• Good News
  • Mayors make ‘Declaration on Water Sustainability’ to protect Great Lakes and St. Lawrence
  • Bio filters from tree fungi. Students research synthetic variant enzymes that can break down estrogen
  • Education Program
  • What are the facts about chloramines
  • Wastewater and antibiotic resistance
  • Sustainable denim manufacturing process creates ‘green’ jeans
  • India water crisis news: Delhi’s Lutyens’ zone reels under severe water crisis
  • Groundwater & aquifers, what they are and why they must be protected.
  • What are some bottle water facts? [Illustrated ]
  • Illustrated water cycle: Marine debris bulletin: Identifying high pressure “gas cylinders from Japan debris”
  • Archived Topics
  • Drinking Water Fears After Chemical Spill In North Bay
  • North Bay Ontario/Residents Evacuated, Driver Dead, In Contamination Rollover On Highway 63
  • Canadian B.C. Water Crisis Issues
  • Jamaica: No need to panic! Asbestos cement pipes safe, says NWC
  • Should We Hide Low-Dose Radiation Exposures From The Public?
  • Formaldehyde Pollution Disrupts Water Supplies in Eastern Japan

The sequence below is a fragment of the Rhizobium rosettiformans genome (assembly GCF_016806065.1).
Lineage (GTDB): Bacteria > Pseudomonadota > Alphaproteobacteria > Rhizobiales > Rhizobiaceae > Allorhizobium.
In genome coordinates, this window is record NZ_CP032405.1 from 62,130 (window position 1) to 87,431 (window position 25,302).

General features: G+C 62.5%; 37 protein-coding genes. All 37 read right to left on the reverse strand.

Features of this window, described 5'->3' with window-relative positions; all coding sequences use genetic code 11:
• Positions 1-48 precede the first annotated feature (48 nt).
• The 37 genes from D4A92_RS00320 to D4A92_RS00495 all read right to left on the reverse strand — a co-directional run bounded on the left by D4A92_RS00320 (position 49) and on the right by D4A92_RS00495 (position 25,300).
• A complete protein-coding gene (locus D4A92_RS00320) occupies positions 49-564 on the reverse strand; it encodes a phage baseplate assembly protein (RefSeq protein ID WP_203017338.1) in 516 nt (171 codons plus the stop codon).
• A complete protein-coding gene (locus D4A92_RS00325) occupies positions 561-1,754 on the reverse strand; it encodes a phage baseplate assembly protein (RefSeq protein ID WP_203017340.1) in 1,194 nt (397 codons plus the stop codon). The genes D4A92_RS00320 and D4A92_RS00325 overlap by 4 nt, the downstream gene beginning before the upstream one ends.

• Chemicals In The Water: Problems and Solutions
  • What Is Hydraulic Fracturing Water Usage?
  • What chemicals are used in fracking? Part I
  • Whats Fracking All About? Part 2
  • Study has has raised concerns about the safety of gas drilling in the Marcellus Shale
  • Fracking: Natural Gas Fracking Fizzles in Michigan / Includes an EPA Fracking Directory
    Fluoride
  • Where can you get all the facts about fluoride contamination?
  • Fluoride News In America [Aspen Times] & [KREX News Room]
  • What do you need to know about chloramine-treated water?
  • What Are The True Facts About Fluoride And Your Health?
  • Chemical Spill: Formaldehyde 101: What Are The Facts?
  • “How Dangerous Is The Chemical Formaldehyde ?”
  • What Are The Facts About (Bisphenol-A) / BPA, Water And Health Risks?
  • What are some of the known water pollutants?
  • What Are Some Facts About Water? Over 100 Facts You May Not Know.